Ambitious plans to increase the urban tree cover in the County Borough across the next ten years have been backed by councillors.
In a report presented to Wrexham Council’s Executive Board yesterday it was recommended that members approved the Draft Tree and Woodland Strategy in order to progress forward with plans to increase urban tree cover across the county borough.
The report outlines plans to plant more trees to help in terms of climate change, pollution, flooding and biodiversity. Plans to protect existing trees and ensure that any future trees are planted in the right locations are also detailed within the new strategy.
Speaking at yesterday’s Executive Board meeting, Lead Member for Environment and Transport, Cllr David Bithell noted that the ‘Tree and Woodland Strategy 2016-2026 outlines ambitious targets to increase urban tree cover in the County Borough to 20% over the next ten years’.
Cllr Bithell added: “Wrexham County Borough Council’s average tree cover is currently 20%, but this figure covers a wide variation across the urban areas – with Coedpoeth having 6% tree cover, Wrexham Town Centre 13% and Cefn Mawr 24%. The increase in tree cover will be achieved by ensuring the correct policies are in place in terms of planning.
“The strategy also sets out the need to protect existing large trees and ensure that when planting new trees they are in the right locations.”
Details within the report also note that the strategy was largely supported during a recent consultation, with 81% supporting the Council’s overall aim of increasing tree coverage.
With regards to Council owned trees, the strategy notes that they will be ‘managed appropriately and according to defined policies and where possible grant aid will be used to manage and improve existing public woodland’.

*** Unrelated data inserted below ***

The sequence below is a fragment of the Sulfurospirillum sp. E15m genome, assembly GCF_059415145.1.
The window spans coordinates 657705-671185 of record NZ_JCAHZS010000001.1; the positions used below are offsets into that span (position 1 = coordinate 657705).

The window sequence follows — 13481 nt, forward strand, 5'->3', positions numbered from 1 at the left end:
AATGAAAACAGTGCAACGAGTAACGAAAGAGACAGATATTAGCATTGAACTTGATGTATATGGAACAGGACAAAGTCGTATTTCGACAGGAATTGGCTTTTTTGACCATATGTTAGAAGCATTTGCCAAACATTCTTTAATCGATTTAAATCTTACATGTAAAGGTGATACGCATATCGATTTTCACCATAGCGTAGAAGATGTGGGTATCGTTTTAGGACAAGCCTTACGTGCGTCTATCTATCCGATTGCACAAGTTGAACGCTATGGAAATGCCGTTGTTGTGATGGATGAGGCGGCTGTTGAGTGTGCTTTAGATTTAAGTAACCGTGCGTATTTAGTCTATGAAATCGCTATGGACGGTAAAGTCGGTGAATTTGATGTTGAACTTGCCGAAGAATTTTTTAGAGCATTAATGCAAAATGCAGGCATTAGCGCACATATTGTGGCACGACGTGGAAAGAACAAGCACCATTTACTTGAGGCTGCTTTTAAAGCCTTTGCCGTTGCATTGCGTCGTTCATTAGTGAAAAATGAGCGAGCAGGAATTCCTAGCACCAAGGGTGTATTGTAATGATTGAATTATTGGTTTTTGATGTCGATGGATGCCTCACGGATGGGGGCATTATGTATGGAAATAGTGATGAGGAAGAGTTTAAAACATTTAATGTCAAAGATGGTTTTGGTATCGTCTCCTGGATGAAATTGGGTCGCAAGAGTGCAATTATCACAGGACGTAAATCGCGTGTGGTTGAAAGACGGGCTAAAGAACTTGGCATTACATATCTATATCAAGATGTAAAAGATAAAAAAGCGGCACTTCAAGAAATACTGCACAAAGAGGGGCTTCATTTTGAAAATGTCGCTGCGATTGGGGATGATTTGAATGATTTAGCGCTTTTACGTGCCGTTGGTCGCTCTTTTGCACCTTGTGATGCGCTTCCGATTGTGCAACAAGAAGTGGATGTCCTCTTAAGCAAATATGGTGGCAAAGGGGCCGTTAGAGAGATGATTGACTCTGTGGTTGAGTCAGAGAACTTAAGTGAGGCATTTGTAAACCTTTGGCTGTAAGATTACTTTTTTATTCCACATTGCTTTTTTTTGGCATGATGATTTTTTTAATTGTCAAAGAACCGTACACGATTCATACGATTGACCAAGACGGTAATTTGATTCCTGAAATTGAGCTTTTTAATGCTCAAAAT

However questions were asked on what can be done to protect trees on private property, with Cllr Michael Williams querying if the number of TPO (Tree Preservation Orders) will increase.
Cllr Williams said: “Most as far as I am aware are not council owned, they are on private land. Will it be the intention of the strategy to ensure trees on private land are protected or will we increase the protection?
“What actions are protected for unauthorised felling of trees on private land, as it does happen.”
Lead Officer Elton Watson said: “It’s a strategic document between environment and planning, it looks at trees on private land and improving protection and we deal with them through the planning process. Not just solely looking at issues with Council owned trees, does look wider.
“Where there is evidence to support prosecution the Council will consider that. Where necessary will prosecute and get replacement trees planted.”
Questions about where future trees will be planted were also raised, with concerns that previously trees have been planted in the wrong location and have caused issues.
Cllr Bob Dutton said: “Like to make it clear that on occasions trees can be quite an nuisance as far as members of the public are concerned. Very often when they are close to houses, the roots have been allowed to extend causing damage to properties.”
However Cllr Andrew Bailey later pointed out: “It could be that trees aren’t in the wrong places and the houses are. A few more trees in upland places might have reduced the devastation some houses saw over the Christmas period.”
Cllr Bithell noted that when it comes to planting future trees they need to be planted in the right location.
Members of the Executive Board unanimously approved the Tree and Woodland Strategy.